Let's Trade Prison Beds for Work
In the last 20 years, crime rates have fallen by nearly 50%, but there is still much room to improve. Over the same time, the country has seen stagnation in its recidivism rates (the amount of ex-offenders who are arrested again after release).
Why have crime rates dropped precipitously over the last two decades when recidivism remains high? There are several explanations for the overall drop in crime: more cops on the street, and more potential perpetrators in jails.
But there are no good explanations of why recidivism rates have not fallen. Our prison population remains the highest in the world, and the prospects remain high that a recently released offender will reoffend.
The situation has been compounded by the country’s attempts to reduce the prison population. In 2011, the State of California – in an effort to reduce the prison population – was ordered by a federal court to transfer responsibility to the counties. Recently, California Governor Jerry Brown has come under fire for creating an unsafe environment where prisoners – released under the “realignment” plan – commit more crimes.
How can we reduce recidivism? Some suggest that work – and jobs – would stem the tide of recidivism. Yet while employing an ex-offender seems like a promising strategy to keep people from going back to jail, there has been little scientific evidence to back up this proposition. Although some studies do suggest a possible link, they are limited in scope.
In May of 2012, the MDRC, a nonprofit social policy research organization, conducted a study on former inmates who had returned to work after prison sentences. The findings of the study showed that many of the 1,800 men who participated in a transitional jobs program did not stay in regular (unsubsidized) work. Many of these men also returned to prison at some point in the two years following the study. The likeliest reason for this was that the jobs were “transitional jobs” – probably created as such as because of the liberal canard that the former prisoners were too damaged to go right into regular work. Social services and make-work jobs are the go-to strategies for the welfare industrial complex, and that is the cause of such programs' failure.
A new study on recidivism for those placed directly into private-sector full-time jobs is currently being completed by The Manhattan Institute. The prison-to-work program was operated by America Works, with the results scheduled to come out later this year. We are optimistic that this study will grab the attention of policy makers.
The reason for optimism is the experience we had in the eight cities in which we operated prison-to-work programs. The results are highly suggestive of the positive effects of employment in reducing criminal activity.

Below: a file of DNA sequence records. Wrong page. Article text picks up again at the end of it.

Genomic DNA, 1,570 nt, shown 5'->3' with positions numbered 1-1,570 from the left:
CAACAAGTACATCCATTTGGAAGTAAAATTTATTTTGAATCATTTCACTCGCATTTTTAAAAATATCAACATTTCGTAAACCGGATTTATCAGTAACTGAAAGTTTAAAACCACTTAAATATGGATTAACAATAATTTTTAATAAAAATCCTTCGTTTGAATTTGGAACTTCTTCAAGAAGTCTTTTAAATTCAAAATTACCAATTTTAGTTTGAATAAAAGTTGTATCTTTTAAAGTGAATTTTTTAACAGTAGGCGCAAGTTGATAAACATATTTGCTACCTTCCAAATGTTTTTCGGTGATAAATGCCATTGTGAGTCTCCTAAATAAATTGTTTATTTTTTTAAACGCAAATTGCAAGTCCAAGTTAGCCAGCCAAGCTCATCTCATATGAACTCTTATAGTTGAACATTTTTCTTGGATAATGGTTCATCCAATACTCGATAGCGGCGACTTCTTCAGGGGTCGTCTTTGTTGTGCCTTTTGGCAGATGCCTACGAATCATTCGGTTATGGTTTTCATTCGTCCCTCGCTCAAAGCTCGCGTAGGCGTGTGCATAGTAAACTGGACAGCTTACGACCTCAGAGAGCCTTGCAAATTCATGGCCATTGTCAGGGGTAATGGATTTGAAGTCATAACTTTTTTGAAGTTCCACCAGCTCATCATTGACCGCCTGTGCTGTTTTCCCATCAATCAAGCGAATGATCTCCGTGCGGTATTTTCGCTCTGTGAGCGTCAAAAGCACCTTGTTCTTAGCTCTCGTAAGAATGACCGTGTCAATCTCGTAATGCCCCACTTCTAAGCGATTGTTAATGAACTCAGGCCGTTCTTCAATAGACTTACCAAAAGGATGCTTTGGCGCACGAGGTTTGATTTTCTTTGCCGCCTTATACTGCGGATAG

In all the cities where we have operated such programs – from Oakland, California to New York City – the rates of recidivism for people we placed were drastically lower than the overall rates in each state. While statewide recidivism was in the mid 30 percent range for the first year out, the recidivism for those placed by America Works was between 4 to 8 percent. Although we do not know if those placed were similar to the statewide group, we have some indication that work was the key to the drops in recidivism.
In some cases we only engaged the most difficult of ex-offenders. In High Point, North Carolina, we placed only those who had been incarcerated for violent crimes and whom the police identified as most likely to reoffend. This group was clearly a more hardened group of offenders than those statewide. Those placed in jobs had a recidivism rate of 8 percent, while the state’s rate was 38.7 percent the year before. Clearly, work was the determining factor in the lower rates.
Implemented properly, there are significant policy implications to the effectiveness of work in reducing recidivism, and thus crime in general. At the top of the list are the costs of public safety, criminal justice and incarceration. The average cost of crime in the US is $43,750 per offense. The annual cost of incarceration averages $31,000 per bed. If you subtract the $5,000 it costs for America Works to place someone in a job – and keep them there – the aggregate savings of not committing crime is $69,750.
That figure, spread out over the entire prison population of the country (taking into account a similar reduction in recidivism as seen in the North Carolina study), could save this country almost $14 billion a year.
This would be welcome news to our hard pressed municipalities – already stretched too thin – and it would result in 200,000 less crimes nationwide and a reduction in the prison population.
Knowing this, is it not time to trade prison beds for work?